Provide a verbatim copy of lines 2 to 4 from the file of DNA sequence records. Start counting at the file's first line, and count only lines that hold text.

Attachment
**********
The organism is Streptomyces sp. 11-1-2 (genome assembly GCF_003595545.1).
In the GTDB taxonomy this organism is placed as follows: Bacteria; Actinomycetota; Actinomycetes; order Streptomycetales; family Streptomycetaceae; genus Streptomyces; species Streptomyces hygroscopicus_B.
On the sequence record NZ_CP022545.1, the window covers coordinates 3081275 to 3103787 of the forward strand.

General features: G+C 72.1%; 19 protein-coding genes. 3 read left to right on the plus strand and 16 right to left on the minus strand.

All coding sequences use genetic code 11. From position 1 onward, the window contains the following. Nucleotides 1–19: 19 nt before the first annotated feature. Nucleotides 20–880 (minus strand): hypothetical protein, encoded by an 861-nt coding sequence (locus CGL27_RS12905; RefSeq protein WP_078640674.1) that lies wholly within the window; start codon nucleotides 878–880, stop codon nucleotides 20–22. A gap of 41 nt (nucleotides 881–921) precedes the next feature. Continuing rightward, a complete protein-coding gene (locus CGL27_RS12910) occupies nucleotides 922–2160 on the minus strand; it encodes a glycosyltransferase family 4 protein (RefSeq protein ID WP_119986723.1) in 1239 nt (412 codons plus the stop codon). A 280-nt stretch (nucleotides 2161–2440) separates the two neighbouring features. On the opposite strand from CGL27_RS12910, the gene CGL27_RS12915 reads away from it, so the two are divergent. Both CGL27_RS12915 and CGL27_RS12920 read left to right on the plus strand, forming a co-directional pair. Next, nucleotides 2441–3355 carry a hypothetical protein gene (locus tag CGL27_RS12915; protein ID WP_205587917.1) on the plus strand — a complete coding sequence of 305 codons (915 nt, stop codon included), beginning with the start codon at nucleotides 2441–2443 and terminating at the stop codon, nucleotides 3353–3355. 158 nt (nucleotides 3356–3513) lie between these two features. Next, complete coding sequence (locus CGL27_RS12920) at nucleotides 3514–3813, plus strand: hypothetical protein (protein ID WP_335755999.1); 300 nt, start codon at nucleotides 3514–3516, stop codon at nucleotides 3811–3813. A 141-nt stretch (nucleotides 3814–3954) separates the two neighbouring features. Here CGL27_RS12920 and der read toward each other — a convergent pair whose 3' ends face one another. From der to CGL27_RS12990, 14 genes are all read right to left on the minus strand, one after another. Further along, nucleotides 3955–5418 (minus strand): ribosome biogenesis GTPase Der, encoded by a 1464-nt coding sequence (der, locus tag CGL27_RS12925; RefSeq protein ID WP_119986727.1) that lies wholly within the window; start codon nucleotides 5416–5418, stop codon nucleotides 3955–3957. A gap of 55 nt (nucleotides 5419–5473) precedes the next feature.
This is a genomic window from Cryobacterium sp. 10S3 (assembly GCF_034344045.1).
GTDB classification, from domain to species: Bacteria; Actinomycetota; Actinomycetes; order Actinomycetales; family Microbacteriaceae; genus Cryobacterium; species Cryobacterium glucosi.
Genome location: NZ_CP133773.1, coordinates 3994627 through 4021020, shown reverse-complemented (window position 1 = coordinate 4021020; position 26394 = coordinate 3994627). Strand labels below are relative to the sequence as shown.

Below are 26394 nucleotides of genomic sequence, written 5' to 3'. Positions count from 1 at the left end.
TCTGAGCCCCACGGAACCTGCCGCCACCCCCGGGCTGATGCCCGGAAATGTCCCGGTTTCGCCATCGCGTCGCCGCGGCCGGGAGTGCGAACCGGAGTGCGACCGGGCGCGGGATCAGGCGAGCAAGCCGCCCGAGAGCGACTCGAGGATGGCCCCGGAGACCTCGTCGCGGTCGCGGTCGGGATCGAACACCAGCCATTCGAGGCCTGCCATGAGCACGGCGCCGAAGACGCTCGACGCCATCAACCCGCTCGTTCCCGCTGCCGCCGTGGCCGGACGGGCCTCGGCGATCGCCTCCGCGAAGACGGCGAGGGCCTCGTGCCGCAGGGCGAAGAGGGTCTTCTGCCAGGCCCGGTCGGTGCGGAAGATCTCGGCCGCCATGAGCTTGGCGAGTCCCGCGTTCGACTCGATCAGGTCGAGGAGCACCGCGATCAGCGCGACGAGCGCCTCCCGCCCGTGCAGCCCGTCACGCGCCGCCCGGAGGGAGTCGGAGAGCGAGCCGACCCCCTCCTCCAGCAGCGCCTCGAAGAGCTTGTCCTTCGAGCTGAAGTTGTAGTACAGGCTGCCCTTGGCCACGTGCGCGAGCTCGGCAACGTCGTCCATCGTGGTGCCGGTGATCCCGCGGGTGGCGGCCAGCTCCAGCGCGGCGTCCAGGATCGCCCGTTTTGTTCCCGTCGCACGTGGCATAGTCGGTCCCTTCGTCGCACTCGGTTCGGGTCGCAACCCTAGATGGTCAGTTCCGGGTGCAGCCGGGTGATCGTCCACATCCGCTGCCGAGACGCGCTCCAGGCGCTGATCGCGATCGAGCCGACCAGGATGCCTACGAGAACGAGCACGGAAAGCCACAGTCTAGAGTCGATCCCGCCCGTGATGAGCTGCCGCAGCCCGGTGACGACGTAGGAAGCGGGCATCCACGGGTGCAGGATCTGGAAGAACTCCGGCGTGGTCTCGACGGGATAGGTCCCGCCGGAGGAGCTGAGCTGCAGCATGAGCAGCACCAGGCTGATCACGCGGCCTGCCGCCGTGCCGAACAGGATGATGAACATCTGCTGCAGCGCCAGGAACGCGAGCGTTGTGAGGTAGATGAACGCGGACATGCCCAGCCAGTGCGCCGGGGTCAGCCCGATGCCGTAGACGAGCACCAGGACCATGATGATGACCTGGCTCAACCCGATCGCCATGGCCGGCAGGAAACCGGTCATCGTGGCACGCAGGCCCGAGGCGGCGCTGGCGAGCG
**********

In the GTDB taxonomy this organism is placed as follows: Bacteria; Actinomycetota; Actinomycetes; order Streptomycetales; family Streptomycetaceae; genus Streptomyces; species Streptomyces hygroscopicus_B.
On the sequence record NZ_CP022545.1, the window covers coordinates 3081275 to 3103787 of the forward strand.

General features: G+C 72.1%; 19 protein-coding genes. 3 read left to right on the plus strand and 16 right to left on the minus strand.